From your previous posts, it looks like you are using the Brewer's Edge system. This batch plan has the percentage of rice a little less than 10%. Have you had good results with your recirculation? I have kept my rice percentage above 25% to keep enough rice hulls in there for recirculation. Not sure how low before recirculation issues can crop up. If it were me, I would displace some of the pale millet with biscuit rice but keep everything else the same (3lb biscuit rice and 7.5lb pale millet). A lot of different opinions out there, but I think I agree with some others that the flavor is a bit better on pale styles with a mix of biscuit rice and pale millet rather than just pale millet as a base. For the base grain, I have been using about 70% pale millet, 30% biscuit.

I think in one of your previous posts you stated you were going to try Ceremix Flex and Ondea Pro enzymes. Are you doing that now with a rising temperature schedule like the video in post #10 of your thread: Stefan Shoemaker's Porter
I have been soooo pleased after switching to that regiment!
 
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cryptohomebrew

cryptohomebrew

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I don't know much about gluten-free brewing, but I do have a suggestion assuming the millet and rice flavors come anything close to barley malt:

Too much biscuit. I would eliminate it, or take it down to 2-3 oz at most.

Also, Perle is a strange hop choice for a Bass clone. Bass probably uses East Kent Goldings, that is the traditional English hop. If you can't find that, maybe try U.S. Golding, First Gold, Willamette, or Fuggle. Or maybe Saaz would also be interesting in this style.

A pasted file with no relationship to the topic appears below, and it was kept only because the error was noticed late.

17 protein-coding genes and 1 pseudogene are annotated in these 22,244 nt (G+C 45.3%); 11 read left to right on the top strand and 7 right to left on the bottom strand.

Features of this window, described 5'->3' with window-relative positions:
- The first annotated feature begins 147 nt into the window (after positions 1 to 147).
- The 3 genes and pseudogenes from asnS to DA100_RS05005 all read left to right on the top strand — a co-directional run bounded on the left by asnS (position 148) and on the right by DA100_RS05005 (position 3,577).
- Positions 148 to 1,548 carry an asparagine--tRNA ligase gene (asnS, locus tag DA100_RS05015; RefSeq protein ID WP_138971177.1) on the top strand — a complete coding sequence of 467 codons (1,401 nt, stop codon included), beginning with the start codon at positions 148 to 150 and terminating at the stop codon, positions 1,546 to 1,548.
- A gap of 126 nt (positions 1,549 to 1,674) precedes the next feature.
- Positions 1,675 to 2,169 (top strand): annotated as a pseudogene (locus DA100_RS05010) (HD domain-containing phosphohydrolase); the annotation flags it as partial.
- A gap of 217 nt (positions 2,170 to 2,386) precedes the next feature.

Windsor is a very low attenuator (i.e., results in high FG of 1.020 or more), without replacement of some of the malt with simple sugar. You can replace some base malt with sugar, or if you want something almost identical but with higher attenuation, try the Lallemand London strain instead (used to be called ESB). It is very closely related to Windsor, but not as poor an attenuator as Windsor. Or you could try a co-pitch of both. Either one will complete the fermentation very fast within 48 hours. And if low attenuation / high FG is really not a goal, try Nottingham yeast instead of either of those.

I would like to eventually experiment more with the millet and gluten-free malts. I do hope and believe that a recipe like this can turn out tasty. Just might need a little extra experimentation to get it just right. Cheers.

Thanks for the guidance on yeasts!! Given my experience in brewing, i've been trying to use different yeasts with each brew, just to see how they go. I have some M36 Liberty Ale yeast here too. Would copitching that with Windsor be a bad idea?
 
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cryptohomebrew

cryptohomebrew

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I expect you will be pleased with the 3 oz dark roast. Rest looks like a good grain bill mix.